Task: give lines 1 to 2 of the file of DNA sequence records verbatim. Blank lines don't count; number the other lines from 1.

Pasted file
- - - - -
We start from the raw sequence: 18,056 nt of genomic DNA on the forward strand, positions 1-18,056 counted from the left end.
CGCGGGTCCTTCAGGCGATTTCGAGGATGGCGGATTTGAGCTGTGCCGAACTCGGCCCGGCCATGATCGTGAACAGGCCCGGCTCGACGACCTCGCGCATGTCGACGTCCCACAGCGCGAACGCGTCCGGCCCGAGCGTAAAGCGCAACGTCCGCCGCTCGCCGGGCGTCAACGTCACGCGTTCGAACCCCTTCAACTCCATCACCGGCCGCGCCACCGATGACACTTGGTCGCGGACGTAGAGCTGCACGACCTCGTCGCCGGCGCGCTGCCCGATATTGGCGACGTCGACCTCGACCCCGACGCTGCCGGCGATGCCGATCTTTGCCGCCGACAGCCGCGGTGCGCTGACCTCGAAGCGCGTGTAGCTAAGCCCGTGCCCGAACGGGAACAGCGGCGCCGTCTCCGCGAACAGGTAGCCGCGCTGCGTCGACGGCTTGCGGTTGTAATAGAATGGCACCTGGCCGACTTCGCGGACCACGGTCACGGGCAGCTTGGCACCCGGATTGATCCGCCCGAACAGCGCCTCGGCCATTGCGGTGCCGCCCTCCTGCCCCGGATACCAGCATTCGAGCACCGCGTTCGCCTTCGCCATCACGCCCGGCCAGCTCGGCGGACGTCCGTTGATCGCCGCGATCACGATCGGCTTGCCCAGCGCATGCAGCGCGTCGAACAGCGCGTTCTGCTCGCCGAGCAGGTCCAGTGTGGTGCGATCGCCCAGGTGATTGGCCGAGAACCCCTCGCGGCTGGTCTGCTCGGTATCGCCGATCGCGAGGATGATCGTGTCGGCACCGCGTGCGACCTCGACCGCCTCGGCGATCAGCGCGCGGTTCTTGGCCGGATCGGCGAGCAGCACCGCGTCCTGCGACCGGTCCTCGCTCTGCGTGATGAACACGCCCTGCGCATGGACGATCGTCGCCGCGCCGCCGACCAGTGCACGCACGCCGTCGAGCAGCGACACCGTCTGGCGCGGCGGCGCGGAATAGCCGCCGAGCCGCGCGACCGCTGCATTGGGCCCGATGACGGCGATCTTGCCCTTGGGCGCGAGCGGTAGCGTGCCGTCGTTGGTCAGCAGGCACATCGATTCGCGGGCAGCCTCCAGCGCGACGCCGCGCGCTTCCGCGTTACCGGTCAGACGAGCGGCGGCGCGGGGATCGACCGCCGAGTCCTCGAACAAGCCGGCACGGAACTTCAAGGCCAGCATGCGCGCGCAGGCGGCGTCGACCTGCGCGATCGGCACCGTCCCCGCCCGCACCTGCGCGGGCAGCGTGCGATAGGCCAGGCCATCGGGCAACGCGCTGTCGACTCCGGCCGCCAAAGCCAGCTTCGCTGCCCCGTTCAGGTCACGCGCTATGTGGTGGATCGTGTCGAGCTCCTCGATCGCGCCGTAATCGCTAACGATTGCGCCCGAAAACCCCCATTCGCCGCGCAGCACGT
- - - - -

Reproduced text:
We start from the raw sequence: 18,056 nt of genomic DNA on the forward strand, positions 1-18,056 counted from the left end.
CGCGGGTCCTTCAGGCGATTTCGAGGATGGCGGATTTGAGCTGTGCCGAACTCGGCCCGGCCATGATCGTGAACAGGCCCGGCTCGACGACCTCGCGCATGTCGACGTCCCACAGCGCGAACGCGTCCGGCCCGAGCGTAAAGCGCAACGTCCGCCGCTCGCCGGGCGTCAACGTCACGCGTTCGAACCCCTTCAACTCCATCACCGGCCGCGCCACCGATGACACTTGGTCGCGGACGTAGAGCTGCACGACCTCGTCGCCGGCGCGCTGCCCGATATTGGCGACGTCGACCTCGACCCCGACGCTGCCGGCGATGCCGATCTTTGCCGCCGACAGCCGCGGTGCGCTGACCTCGAAGCGCGTGTAGCTAAGCCCGTGCCCGAACGGGAACAGCGGCGCCGTCTCCGCGAACAGGTAGCCGCGCTGCGTCGACGGCTTGCGGTTGTAATAGAATGGCACCTGGCCGACTTCGCGGACCACGGTCACGGGCAGCTTGGCACCCGGATTGATCCGCCCGAACAGCGCCTCGGCCATTGCGGTGCCGCCCTCCTGCCCCGGATACCAGCATTCGAGCACCGCGTTCGCCTTCGCCATCACGCCCGGCCAGCTCGGCGGACGTCCGTTGATCGCCGCGATCACGATCGGCTTGCCCAGCGCATGCAGCGCGTCGAACAGCGCGTTCTGCTCGCCGAGCAGGTCCAGTGTGGTGCGATCGCCCAGGTGATTGGCCGAGAACCCCTCGCGGCTGGTCTGCTCGGTATCGCCGATCGCGAGGATGATCGTGTCGGCACCGCGTGCGACCTCGACCGCCTCGGCGATCAGCGCGCGGTTCTTGGCCGGATCGGCGAGCAGCACCGCGTCCTGCGACCGGTCCTCGCTCTGCGTGATGAACACGCCCTGCGCATGGACGATCGTCGCCGCGCCGCCGACCAGTGCACGCACGCCGTCGAGCAGCGACACCGTCTGGCGCGGCGGCGCGGAATAGCCGCCGAGCCGCGCGACCGCTGCATTGGGCCCGATGACGGCGATCTTGCCCTTGGGCGCGAGCGGTAGCGTGCCGTCGTTGGTCAGCAGGCACATCGATTCGCGGGCAGCCTCCAGCGCGACGCCGCGCGCTTCCGCGTTACCGGTCAGACGAGCGGCGGCGCGGGGATCGACCGCCGAGTCCTCGAACAAGCCGGCACGGAACTTCAAGGCCAGCATGCGCGCGCAGGCGGCGTCGACCTGCGCGATCGGCACCGTCCCCGCCCGCACCTGCGCGGGCAGCGTGCGATAGGCCAGGCCATCGGGCAACGCGCTGTCGACTCCGGCCGCCAAAGCCAGCTTCGCTGCCCCGTTCAGGTCACGCGCTATGTGGTGGATCGTGTCGAGCTCCTCGATCGCGCCGTAATCGCTAACGATTGCGCCCGAAAACCCCCATTCGCCGCGCAGCACGT